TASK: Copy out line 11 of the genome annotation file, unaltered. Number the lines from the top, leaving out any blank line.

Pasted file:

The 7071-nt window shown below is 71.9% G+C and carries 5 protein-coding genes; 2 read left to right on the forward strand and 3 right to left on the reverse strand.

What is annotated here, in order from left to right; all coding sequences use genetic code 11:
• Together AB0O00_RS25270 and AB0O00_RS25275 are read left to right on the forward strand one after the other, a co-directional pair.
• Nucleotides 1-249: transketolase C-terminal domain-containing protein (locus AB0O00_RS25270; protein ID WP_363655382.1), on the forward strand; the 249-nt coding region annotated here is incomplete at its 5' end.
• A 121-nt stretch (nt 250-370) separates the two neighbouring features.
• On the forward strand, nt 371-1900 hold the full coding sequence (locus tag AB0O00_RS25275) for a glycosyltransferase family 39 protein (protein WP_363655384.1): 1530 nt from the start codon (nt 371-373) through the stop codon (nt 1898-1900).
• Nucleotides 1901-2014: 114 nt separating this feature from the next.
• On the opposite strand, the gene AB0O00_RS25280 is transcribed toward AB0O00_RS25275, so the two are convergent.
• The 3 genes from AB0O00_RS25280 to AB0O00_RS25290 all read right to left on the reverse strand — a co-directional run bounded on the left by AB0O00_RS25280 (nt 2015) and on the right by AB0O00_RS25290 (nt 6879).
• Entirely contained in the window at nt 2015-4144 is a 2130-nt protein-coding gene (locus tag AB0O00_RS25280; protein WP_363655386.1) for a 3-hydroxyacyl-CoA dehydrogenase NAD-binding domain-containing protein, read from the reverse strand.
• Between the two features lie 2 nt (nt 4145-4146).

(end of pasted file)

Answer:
• Between the two features lie 2 nt (nt 4145-4146).